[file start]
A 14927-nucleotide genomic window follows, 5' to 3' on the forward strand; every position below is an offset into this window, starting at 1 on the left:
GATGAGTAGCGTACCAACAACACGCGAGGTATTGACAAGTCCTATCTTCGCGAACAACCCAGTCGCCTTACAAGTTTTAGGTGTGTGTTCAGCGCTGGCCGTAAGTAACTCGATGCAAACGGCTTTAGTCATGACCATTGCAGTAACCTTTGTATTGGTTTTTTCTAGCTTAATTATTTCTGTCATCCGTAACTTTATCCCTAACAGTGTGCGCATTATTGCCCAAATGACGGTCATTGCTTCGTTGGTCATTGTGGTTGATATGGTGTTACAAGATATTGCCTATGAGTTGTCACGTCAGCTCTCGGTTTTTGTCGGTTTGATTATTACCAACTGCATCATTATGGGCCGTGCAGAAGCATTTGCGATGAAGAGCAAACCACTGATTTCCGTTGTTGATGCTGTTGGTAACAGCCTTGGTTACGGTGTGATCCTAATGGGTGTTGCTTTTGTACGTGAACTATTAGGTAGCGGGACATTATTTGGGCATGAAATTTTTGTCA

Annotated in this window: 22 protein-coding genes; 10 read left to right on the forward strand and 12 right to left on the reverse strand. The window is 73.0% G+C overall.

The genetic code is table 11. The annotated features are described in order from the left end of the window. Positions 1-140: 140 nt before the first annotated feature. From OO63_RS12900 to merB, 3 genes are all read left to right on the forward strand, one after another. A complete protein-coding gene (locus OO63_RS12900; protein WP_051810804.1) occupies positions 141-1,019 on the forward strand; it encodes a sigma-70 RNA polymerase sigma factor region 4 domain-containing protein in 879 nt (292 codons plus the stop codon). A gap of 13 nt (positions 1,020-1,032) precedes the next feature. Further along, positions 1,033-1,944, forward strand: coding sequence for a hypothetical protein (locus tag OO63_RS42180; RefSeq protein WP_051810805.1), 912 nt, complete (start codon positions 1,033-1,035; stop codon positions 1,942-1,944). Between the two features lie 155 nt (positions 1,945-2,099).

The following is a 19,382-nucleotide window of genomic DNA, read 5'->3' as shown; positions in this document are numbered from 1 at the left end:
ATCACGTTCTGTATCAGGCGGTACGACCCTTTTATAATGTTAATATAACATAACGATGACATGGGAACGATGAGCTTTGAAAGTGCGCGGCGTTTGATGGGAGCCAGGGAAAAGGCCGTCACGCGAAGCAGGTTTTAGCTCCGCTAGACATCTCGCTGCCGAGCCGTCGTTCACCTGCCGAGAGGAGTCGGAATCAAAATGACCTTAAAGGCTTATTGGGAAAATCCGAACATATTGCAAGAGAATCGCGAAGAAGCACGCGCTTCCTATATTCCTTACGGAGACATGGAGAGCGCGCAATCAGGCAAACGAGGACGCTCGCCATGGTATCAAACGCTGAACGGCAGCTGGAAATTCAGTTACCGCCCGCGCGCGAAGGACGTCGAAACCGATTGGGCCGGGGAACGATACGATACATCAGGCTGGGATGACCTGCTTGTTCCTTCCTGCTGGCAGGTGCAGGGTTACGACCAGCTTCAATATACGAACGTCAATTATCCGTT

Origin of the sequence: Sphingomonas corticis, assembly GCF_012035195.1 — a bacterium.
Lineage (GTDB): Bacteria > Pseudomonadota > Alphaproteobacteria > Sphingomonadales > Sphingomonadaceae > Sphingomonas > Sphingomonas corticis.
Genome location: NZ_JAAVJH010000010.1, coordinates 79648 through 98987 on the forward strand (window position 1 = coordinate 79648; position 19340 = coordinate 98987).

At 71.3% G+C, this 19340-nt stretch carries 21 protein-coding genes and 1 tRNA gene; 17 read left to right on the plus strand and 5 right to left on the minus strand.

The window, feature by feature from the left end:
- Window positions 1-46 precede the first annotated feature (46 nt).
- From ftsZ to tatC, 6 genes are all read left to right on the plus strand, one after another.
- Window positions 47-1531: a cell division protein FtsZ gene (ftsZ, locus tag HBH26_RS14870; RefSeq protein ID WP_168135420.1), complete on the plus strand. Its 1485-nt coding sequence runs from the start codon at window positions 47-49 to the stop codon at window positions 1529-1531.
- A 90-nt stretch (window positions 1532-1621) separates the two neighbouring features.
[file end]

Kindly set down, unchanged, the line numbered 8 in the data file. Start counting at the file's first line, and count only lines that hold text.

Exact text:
Lineage (GTDB): Bacteria > Pseudomonadota > Alphaproteobacteria > Sphingomonadales > Sphingomonadaceae > Sphingomonas > Sphingomonas corticis.